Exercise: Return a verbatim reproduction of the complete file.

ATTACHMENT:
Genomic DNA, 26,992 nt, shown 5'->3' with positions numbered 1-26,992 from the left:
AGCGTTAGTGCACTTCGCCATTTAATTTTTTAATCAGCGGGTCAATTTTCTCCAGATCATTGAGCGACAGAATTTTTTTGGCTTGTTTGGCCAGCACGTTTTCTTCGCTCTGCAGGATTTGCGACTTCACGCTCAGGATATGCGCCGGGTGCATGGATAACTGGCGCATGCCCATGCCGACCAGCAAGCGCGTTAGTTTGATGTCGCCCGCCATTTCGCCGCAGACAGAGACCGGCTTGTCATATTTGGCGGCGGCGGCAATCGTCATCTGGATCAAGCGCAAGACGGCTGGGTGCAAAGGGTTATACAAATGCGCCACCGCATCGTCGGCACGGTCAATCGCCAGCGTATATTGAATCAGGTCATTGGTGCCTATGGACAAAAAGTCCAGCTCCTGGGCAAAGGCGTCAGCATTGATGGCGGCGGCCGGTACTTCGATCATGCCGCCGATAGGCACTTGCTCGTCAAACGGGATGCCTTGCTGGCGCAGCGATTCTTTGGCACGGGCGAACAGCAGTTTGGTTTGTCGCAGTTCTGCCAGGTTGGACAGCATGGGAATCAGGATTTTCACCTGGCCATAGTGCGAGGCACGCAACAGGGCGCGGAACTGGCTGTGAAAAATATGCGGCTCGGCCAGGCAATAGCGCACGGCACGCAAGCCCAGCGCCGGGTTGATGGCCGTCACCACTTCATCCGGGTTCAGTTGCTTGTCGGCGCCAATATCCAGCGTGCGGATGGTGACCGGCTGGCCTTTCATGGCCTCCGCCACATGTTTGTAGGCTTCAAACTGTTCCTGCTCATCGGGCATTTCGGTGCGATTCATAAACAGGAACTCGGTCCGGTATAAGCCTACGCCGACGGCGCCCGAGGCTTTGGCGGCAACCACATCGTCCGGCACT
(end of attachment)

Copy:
Genomic DNA, 26,992 nt, shown 5'->3' with positions numbered 1-26,992 from the left:
AGCGTTAGTGCACTTCGCCATTTAATTTTTTAATCAGCGGGTCAATTTTCTCCAGATCATTGAGCGACAGAATTTTTTTGGCTTGTTTGGCCAGCACGTTTTCTTCGCTCTGCAGGATTTGCGACTTCACGCTCAGGATATGCGCCGGGTGCATGGATAACTGGCGCATGCCCATGCCGACCAGCAAGCGCGTTAGTTTGATGTCGCCCGCCATTTCGCCGCAGACAGAGACCGGCTTGTCATATTTGGCGGCGGCGGCAATCGTCATCTGGATCAAGCGCAAGACGGCTGGGTGCAAAGGGTTATACAAATGCGCCACCGCATCGTCGGCACGGTCAATCGCCAGCGTATATTGAATCAGGTCATTGGTGCCTATGGACAAAAAGTCCAGCTCCTGGGCAAAGGCGTCAGCATTGATGGCGGCGGCCGGTACTTCGATCATGCCGCCGATAGGCACTTGCTCGTCAAACGGGATGCCTTGCTGGCGCAGCGATTCTTTGGCACGGGCGAACAGCAGTTTGGTTTGTCGCAGTTCTGCCAGGTTGGACAGCATGGGAATCAGGATTTTCACCTGGCCATAGTGCGAGGCACGCAACAGGGCGCGGAACTGGCTGTGAAAAATATGCGGCTCGGCCAGGCAATAGCGCACGGCACGCAAGCCCAGCGCCGGGTTGATGGCCGTCACCACTTCATCCGGGTTCAGTTGCTTGTCGGCGCCAATATCCAGCGTGCGGATGGTGACCGGCTGGCCTTTCATGGCCTCCGCCACATGTTTGTAGGCTTCAAACTGTTCCTGCTCATCGGGCATTTCGGTGCGATTCATAAACAGGAACTCGGTCCGGTATAAGCCTACGCCGACGGCGCCCGAGGCTTTGGCGGCAACCACATCGTCCGGCACT